The roles of cultural anthropologists as expert witnesses gets a national hearing of its own, as researchers examine how cultural anthropology is applied in the courtroom. The session, "Anthropologists as Expert Witnesses: Theory, Practice and Ethics," will be held on Thursday, March 26, at the 75th annual meeting of the Society for Applied Anthropology (SfAA) in Pittsburgh. Leila Rodriguez, a University of Cincinnati assistant professor of anthropology, is organizer and presenter following her own experience testifying in a sexual abuse case against a Mexican immigrant.
Rodriguez says there's little publishing on the issue. The session will examine the difference between an informant and a client; how the legal system defines culture and interprets cultural facts; and how anthropology is used to prepare cases in the courtroom.
"I think the legal system's understanding of culture is very different from how anthropologists define culture," explains Rodriguez. "The legal system often is looking for something with clear limits around it -- the black-and-white answer -- when most of our answers as anthropologists are gray."
Rodriguez adds that some of the very ethical pillars of the profession can come into question, depending on what's expected of anthropologists as expert witnesses. "If I'm collecting data in a survey or interview, the respondent has a clear understanding of why I want the data and how I'm going to protect that person's privacy. That cannot be guaranteed for someone who's involved in a legal case."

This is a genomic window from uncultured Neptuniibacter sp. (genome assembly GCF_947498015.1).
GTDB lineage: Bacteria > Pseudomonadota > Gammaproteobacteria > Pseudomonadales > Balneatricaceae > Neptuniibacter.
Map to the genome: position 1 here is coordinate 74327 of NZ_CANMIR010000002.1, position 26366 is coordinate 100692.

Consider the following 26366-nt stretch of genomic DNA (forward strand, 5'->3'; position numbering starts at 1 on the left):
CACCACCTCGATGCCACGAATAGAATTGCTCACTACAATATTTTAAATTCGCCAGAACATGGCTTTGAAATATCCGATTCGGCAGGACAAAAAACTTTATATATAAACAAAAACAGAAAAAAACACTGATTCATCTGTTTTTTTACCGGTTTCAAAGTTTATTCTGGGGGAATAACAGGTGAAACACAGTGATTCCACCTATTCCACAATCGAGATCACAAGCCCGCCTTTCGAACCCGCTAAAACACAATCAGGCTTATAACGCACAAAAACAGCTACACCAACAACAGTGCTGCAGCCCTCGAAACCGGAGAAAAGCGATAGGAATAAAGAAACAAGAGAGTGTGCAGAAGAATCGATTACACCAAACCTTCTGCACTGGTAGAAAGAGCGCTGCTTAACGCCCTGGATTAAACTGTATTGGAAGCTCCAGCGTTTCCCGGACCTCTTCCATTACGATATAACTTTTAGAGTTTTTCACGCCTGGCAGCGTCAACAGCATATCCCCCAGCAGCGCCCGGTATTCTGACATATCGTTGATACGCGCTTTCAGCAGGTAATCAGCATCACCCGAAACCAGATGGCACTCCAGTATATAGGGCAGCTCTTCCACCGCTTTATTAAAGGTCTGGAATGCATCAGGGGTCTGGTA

Rodriguez will present on her own experience after she was hired by the defense as an expert witness in the case of a Mexican immigrant, accused by his ex-wife, a white American, of sexually abusing his stepdaughter. For her testimony, Rodriguez conducted research surrounding cultural beliefs of bed-sharing behavior between adults and children, focusing on opinions of Mexican and white-American individuals.
"The attorney indicated that if my findings served the defendant, then she would use them in court, but it turned out I had mixed results," says Rodriguez. "Mexicans were more diffuse in their beliefs whereas the white Americans' beliefs were strict. With that finding, it suggests beliefs that might be very central to one culture may not be very important to another culture. Ultimately, I didn't need to testify because the defendant took a plea deal."
Rodriguez says her paper also focuses on different approaches that anthropologists take to their research and how that can affect testimony in the courtroom. "In cultural anthropology, there's the strict -- as close to scientific methodology -- camp, and then there are the critical or interpretive anthropologists who have their own way of collecting data. The approaches are very different," explains Rodriguez. "If we differ in our approaches to collecting data, how does that stand up in court?"
Rodriguez adds that in the U.S. and western Europe, anthropologists are most commonly called to testify in asylum cases -- someone from another country is seeking asylum and needs to prove why they need to escape their home country. In the U.S., she says anthropological testimony is often used as a defense. "So we need to learn how to navigate that, to give the legal system an understanding that culture exists, that there are cultural differences that shape human behavior and the way we see the world. But at the same time, we need to not fall into these deterministic definitions: 'It's my culture, so I couldn't help what I did.'"
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